Amazon included Raleigh on its list of the 20 finalists for the location of the company’s second headquarters. Some of the other contenders being considered include New York City, Washington, D.C. and Boston.
There were 238 locations across the United States, Canada and Mexico that pitched to Amazon. The list was narrowed down to 20 different cities in January, with Raleigh remaining.
If Amazon were to come to Raleigh, the company would bring a $5 billion investment, 50,000 new jobs and many additions to the infrastructure in the Triangle, according to the Charlotte Observer. Its new location would also be about an hour drive from Elon University’s campus.
But some local residents of the Triangle believe Amazon coming to the area would bring more drawbacks than it would benefits for the state.
“I-40 already has a ton of traffic, and I know Amazon would help the economy but it would turn everything into a cluster,” said sophomore Matt Bradley, who frequently drives Interstate 40.
“The two primary challenges would be a spike in real estate values and congestion in the area,” said Brandon Sheridan, assistant professor of economics. “The 50,000 employees would be phased in over 10 to 15 years. So, in the long term, locals would definitely see changes in the prices of their homes.”
According to a report by Market Watch, Raleigh’s average annual rent growth is the highest in the country over the last decade — 3.2 percent. The report says the additional annual rent growth from the second Amazon headquarters would be between 1.5 to 2 percent — more than any other city in the United States. Over the next 10 years, the annual rent growth could cost current homeowners more than $15,356.
The possible rise in real estate numbers could cause problems for future Elon faculty. Potential new hires might attempt to negotiate more lucrative salaries with the university to compensate for the increased price of their homes.
Congestion would be a significant problem for the town of Elon. With 50,000 high-paying jobs entering the Triangle over the next decade, population would increase, and as a result, more traffic and strain on the infrastructure would be causes for concern.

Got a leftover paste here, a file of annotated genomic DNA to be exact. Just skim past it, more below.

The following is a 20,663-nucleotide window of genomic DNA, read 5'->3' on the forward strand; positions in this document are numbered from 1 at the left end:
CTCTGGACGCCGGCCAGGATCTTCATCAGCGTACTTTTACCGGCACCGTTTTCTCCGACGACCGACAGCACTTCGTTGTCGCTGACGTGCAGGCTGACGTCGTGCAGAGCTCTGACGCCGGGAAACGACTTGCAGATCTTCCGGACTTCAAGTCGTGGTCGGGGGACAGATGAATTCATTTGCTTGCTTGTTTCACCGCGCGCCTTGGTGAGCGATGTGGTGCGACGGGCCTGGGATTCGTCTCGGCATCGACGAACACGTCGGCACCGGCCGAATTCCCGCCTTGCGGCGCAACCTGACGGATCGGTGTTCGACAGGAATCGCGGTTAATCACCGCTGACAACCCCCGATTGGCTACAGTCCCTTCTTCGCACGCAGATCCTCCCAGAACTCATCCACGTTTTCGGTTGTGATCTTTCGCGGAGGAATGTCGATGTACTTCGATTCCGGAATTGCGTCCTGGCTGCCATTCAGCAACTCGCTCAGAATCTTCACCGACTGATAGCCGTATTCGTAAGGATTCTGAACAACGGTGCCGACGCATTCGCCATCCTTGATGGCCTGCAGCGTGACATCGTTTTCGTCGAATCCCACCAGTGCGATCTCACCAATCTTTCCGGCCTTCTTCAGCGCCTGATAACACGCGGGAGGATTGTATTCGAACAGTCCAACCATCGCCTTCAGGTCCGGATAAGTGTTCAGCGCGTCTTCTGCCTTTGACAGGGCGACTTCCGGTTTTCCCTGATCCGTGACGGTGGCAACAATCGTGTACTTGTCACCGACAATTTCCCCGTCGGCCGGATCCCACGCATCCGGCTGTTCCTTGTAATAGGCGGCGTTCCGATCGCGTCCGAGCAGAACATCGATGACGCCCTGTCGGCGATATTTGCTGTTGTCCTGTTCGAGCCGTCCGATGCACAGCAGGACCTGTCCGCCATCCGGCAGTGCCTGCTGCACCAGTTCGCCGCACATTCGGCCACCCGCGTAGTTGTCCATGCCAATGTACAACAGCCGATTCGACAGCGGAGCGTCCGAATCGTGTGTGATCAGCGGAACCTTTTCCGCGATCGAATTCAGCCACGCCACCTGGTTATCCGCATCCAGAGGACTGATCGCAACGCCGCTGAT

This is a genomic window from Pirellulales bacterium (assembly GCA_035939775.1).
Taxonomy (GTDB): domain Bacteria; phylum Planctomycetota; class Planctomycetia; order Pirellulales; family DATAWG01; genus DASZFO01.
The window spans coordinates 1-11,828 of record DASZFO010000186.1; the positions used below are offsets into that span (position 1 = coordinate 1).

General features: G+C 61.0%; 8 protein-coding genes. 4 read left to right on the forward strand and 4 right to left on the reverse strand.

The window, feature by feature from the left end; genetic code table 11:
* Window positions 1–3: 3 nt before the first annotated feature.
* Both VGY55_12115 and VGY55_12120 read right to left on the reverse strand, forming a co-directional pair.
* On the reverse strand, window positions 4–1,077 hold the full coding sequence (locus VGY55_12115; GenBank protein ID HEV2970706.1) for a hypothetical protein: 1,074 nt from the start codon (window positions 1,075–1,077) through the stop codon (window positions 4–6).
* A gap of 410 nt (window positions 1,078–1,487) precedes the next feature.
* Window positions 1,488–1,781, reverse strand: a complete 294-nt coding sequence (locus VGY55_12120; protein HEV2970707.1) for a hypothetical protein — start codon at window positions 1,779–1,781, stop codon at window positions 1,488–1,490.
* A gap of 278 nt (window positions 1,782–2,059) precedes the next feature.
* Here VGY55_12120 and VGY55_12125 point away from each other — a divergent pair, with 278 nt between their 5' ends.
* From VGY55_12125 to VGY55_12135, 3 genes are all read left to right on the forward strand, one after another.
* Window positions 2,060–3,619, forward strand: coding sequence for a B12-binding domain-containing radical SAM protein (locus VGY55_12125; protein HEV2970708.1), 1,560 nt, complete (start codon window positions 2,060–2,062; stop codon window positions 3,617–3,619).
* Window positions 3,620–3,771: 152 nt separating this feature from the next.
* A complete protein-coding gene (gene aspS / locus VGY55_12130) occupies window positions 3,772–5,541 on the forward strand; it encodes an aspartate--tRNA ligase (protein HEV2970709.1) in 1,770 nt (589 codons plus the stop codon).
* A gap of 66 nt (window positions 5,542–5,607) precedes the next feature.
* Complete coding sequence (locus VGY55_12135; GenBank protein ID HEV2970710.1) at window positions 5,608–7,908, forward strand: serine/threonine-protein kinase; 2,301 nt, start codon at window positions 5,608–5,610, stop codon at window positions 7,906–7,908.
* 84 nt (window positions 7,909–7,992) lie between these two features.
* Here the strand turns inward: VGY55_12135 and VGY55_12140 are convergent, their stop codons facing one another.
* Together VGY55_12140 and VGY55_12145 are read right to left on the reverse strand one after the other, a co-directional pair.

Possible solutions to these infrastructure issues would likely result in increasing the amount of money spent on maintenance.
If Amazon were to choose Raleigh as the location for its second headquarters, it would be beneficial to Elon University students. Sheridan said Elon would be able to connect students to better job opportunities because of the influx of businesses that would follow Amazon to the Triangle.
“Something we do at Elon now, is we partner with businesses within the state. We send students to their sites and they come to campus to recruit,” Sheridan said.
The presence of several other universities in the Triangle could pose a challenge to Elon, as its potential could be overlooked.
But Sheridan believes Elon will still be able to partner with Amazon in business. He said that for a small institution, Elon consistently produces high-quality students that would be beneficial to any company as an intern or full-time employee.
Engineering, accounting, computer science and communications are all valuable fields of study offered at Elon. Sheridan thinks these programs could benefit Amazon.
Speculations of potentially landing the second headquarters in Raleigh will be discussed through a Community Business Forum held by the North Carolina Business Council from 5-7 p.m. on March 14 in the LaRose Digital Theatre.
“The point of this is to educate people more about what this type of growth means and looks like,” said Vicki Parker, executive director of the North Carolina Business Council.
Sheridan is the moderator of the event, and notable economists Michael H. Shuman and Brent Lane will be speaking. David Shaner, founder and CEO of Offline Media, will also be speaking on Amazon’s effect on technology companies.
The goal of the panel is to promote dialogue between local residents and business leaders so they can be a part of the possible economic growth. The forum will give the Elon community and Alamance County residents an opportunity to share their input with two economists and an established business owner.
“We want our business leaders and legislators to know that we want to be engaged in our economic development,” Parker said.